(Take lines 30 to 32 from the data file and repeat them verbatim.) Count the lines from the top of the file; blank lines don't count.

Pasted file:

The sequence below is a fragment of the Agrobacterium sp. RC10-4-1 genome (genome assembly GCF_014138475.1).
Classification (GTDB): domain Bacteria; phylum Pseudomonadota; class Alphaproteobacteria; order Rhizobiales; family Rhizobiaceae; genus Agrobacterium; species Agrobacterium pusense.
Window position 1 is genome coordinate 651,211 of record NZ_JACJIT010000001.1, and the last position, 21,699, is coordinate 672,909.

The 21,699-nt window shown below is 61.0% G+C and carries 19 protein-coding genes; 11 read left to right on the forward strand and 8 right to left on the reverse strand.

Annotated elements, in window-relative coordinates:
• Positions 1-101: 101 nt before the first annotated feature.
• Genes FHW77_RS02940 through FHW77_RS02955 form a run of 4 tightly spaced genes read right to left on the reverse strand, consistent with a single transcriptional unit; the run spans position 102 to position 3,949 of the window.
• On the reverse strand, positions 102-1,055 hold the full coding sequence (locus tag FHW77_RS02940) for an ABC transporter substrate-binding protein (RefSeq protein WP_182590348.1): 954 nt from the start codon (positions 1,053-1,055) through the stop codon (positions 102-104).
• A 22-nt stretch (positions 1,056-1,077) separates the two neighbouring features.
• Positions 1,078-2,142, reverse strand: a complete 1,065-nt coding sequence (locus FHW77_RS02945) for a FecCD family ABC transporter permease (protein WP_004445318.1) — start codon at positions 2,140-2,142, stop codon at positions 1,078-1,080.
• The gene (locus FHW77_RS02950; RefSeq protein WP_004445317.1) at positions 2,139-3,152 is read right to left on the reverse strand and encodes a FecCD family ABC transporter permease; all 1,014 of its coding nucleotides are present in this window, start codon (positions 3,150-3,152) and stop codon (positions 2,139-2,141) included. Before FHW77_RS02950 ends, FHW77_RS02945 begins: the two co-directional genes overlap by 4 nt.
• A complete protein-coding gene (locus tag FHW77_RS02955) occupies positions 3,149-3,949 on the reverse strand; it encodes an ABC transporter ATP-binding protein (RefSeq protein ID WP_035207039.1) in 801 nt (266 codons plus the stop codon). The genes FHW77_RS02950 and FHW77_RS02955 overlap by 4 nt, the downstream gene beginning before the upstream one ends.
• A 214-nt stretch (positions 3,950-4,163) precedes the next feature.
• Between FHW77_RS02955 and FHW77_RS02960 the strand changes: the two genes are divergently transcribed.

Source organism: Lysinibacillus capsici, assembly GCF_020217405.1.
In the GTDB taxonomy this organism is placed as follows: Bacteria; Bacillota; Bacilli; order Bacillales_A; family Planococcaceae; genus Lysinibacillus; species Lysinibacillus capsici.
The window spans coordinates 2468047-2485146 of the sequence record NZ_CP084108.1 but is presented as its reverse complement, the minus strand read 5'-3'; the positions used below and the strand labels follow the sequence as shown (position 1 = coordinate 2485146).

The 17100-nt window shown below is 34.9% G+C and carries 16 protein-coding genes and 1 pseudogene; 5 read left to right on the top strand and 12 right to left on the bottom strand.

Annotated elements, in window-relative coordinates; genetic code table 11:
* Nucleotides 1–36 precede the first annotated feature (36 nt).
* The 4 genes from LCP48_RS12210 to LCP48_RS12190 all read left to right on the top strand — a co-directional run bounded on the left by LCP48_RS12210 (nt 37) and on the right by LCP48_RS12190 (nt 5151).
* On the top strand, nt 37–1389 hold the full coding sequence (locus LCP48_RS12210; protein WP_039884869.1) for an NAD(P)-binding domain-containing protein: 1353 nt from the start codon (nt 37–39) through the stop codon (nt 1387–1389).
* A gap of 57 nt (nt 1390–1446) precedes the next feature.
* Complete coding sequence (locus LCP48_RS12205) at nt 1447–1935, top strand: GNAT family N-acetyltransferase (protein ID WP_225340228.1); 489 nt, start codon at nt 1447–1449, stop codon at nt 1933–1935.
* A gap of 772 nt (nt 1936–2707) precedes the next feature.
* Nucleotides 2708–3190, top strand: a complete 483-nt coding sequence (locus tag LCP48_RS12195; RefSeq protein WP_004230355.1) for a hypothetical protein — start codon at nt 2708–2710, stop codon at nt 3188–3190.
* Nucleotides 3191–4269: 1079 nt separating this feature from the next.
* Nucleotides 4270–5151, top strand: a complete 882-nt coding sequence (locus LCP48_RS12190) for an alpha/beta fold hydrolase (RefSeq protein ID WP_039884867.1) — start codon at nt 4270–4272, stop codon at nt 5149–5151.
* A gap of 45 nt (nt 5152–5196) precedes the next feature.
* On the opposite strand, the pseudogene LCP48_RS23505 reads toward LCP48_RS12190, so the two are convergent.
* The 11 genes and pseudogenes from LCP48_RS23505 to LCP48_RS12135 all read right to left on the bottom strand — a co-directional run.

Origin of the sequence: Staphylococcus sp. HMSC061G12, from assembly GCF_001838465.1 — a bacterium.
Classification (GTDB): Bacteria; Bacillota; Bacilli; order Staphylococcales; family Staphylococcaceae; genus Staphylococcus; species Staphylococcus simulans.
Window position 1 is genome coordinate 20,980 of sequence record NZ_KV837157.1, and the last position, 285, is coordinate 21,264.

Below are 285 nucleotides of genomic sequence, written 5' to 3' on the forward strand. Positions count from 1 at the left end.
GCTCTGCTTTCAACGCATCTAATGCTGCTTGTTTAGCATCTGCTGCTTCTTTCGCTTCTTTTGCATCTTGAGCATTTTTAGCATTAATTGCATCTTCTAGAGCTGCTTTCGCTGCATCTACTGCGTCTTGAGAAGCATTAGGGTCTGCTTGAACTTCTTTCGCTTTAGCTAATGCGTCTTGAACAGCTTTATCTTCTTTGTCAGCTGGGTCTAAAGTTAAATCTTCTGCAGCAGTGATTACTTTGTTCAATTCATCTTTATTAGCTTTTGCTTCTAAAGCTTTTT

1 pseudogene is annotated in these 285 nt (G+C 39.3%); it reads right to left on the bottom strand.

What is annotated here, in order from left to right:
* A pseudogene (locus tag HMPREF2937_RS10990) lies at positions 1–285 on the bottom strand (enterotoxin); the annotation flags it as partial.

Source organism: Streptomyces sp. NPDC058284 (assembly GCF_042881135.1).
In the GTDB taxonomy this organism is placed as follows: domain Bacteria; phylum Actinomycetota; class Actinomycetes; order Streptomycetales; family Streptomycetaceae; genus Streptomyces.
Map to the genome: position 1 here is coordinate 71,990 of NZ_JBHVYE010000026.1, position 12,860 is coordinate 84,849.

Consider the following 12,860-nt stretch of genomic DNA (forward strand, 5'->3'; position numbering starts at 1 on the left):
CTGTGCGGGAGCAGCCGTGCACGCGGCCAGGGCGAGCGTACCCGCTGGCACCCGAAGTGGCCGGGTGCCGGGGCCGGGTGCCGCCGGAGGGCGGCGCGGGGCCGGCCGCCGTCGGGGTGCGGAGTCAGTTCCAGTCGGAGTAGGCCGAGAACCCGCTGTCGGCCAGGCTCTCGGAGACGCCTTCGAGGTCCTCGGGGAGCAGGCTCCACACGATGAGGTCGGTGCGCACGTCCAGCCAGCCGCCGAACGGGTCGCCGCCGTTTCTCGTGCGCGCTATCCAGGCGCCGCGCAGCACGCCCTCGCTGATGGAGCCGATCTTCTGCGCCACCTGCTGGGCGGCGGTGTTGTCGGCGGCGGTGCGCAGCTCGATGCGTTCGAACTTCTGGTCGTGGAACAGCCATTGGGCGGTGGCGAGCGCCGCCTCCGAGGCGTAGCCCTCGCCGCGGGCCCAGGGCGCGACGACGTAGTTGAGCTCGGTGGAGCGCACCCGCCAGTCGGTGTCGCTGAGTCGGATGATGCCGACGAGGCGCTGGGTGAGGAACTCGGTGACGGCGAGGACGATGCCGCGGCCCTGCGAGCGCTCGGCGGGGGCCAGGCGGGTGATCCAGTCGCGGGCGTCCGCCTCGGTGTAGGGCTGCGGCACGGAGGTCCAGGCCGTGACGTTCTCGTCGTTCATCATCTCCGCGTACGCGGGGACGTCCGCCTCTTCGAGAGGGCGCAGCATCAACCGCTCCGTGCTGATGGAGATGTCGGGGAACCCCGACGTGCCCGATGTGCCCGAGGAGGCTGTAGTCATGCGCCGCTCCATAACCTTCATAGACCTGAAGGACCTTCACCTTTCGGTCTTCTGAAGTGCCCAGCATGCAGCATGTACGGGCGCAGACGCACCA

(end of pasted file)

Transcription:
* On the opposite strand, the pseudogene LCP48_RS23505 reads toward LCP48_RS12190, so the two are convergent.
* The 11 genes and pseudogenes from LCP48_RS23505 to LCP48_RS12135 all read right to left on the bottom strand — a co-directional run.

Origin of the sequence: Staphylococcus sp. HMSC061G12, from assembly GCF_001838465.1 — a bacterium.